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Imaging cellular ultrastructures using expansion microscopy (U-ExM)


Determining the structure and composition of macromolecular assemblies is a major challenge in biology. Here we describe ultrastructure expansion microscopy (U-ExM), an extension of expansion microscopy that allows the visualization of preserved ultrastructures by optical microscopy. This method allows for near-native expansion of diverse structures in vitro and in cells; when combined with super-resolution microscopy, it unveiled details of ultrastructural organization, such as centriolar chirality, that could otherwise be observed only by electron microscopy.

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The data that support the findings of this study are available from the corresponding authors upon request.

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We thank N. Klena for critical reading of the manuscript. We thank the BioImaging Center (University of Geneva) for help in image acquisition. We thank the Martinou lab and especially S. Zaganelli for helpful discussions and sharing of mitochondrial reagents. Human U2OS cells were a gift from E. Nigg (Biozentrum, University of Basel, Basel, Switzerland). D.G. and M.S.-C. are supported by the European Research Council (ERC; StG 715289 (ACCENT)). P.G., V.H., and M.L.G. are supported by the Swiss National Science Foundation (SNSF; PP00P3_157517). F.U.Z. and M.S. acknowledge support by the Deutsche Forschungsgemeinschaft (DFG) within the Collaborative Research Center 166 ReceptorLight (projects A04 and B04). M.U. is supported by the ERC (GA No. 692726 GlobalBioIm).

Author information

D.G., F.U.Z., M.S., V.H., and P.G. conceived and designed the project. M.S., V.H., and P.G. supervised the project. D.G. and F.U.Z. performed all ExM experiments. D.G. performed all U-ExM experiments with the help of S.B., as well as the data analysis. F.U.Z. performed the dSTORM imaging and the experiment and analysis involving clathrin-coated pits. J.H., J.-G.S., and M.R. performed and analyzed the STED imaging. D.F. and M.U. performed the 3D averaging. M.S.-C. initiated the U-ExM project. M.L.G. performed the plot profile of the polar transform showing the ninefold symmetry, as well as the r.m.s. calculation. E.S.B. helped in setting up ExM. All authors wrote and revised the final manuscript.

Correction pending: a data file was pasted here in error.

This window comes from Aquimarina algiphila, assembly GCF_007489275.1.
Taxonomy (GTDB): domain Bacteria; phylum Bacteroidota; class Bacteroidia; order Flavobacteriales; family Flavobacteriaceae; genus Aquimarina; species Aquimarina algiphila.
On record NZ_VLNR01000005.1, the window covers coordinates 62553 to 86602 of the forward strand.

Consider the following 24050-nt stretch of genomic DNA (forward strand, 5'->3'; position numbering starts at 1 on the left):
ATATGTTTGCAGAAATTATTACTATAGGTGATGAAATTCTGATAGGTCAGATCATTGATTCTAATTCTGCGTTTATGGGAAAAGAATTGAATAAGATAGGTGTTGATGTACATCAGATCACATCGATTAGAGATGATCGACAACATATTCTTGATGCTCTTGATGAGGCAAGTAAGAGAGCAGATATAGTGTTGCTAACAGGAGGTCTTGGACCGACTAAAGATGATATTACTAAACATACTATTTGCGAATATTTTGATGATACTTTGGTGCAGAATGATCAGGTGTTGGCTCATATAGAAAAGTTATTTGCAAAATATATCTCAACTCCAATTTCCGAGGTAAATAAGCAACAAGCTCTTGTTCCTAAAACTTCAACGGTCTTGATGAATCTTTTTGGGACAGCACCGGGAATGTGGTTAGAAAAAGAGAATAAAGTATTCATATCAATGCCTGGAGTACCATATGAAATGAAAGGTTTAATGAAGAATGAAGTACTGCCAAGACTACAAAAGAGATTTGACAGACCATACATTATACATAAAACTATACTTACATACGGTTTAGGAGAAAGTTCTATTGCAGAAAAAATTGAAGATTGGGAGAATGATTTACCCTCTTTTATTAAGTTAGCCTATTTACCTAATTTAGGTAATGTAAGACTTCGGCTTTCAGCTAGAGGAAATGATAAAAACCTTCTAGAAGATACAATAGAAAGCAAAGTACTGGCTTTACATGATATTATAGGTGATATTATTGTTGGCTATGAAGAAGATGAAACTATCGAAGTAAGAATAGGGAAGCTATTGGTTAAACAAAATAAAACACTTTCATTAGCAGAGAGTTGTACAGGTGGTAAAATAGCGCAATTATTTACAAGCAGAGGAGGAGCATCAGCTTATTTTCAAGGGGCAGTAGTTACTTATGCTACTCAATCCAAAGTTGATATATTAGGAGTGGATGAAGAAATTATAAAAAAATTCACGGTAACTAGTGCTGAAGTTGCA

Competing interests

The authors declare no competing interests.

Correspondence to Markus Sauer or Virginie Hamel or Paul Guichard.

Supplementary information

  1. Supplementary text and figures

    Supplementary Figures 1–19

  2. Reporting Summary

  3. Supplementary Video 1

    U-ExM of isolated Chlamydomonas centrioles. Confocal (HyVolution) stack of immunolabeled Chlamydomonas centrioles in U-ExM. Magenta corresponds to α-tubulin, and green to PolyE. Scale bar, 1 µm.

  4. Supplementary Video 2

    3D rendering of isolated Chlamydomonas centrioles treated by U-ExM. 3D rendering of the confocal stack from Supplementary Video 1. Note the polyglutamylation signal (PolyE; green) along the microtubule triplets of the mature centrioles. Scale bar, 1 µm.

  5. Supplementary Video 3

    DyMIN imaging of U-ExM isolated Chlamydomonas centrioles. Stack of immunolabeled Chlamydomonas centrioles treated by U-ExM and imaged with DyMIN. Magenta corresponds to α-tubulin, and green to PolyE. Scale bar, 1 µm.

  6. Supplementary Video 4

    Supplementary Video 4U-ExM of Chlamydomonas cell. Confocal (HyVolution) stack of an immunolabeled Chlamydomonas cell treated by U-ExM. Magenta corresponds to α-tubulin, and green to PolyE.

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Further reading

Fig. 1: Centriole expansion with U-ExM.
Fig. 2: U-ExM reaches dSTORM precision limits.
Fig. 3: U-ExM applied to human cells.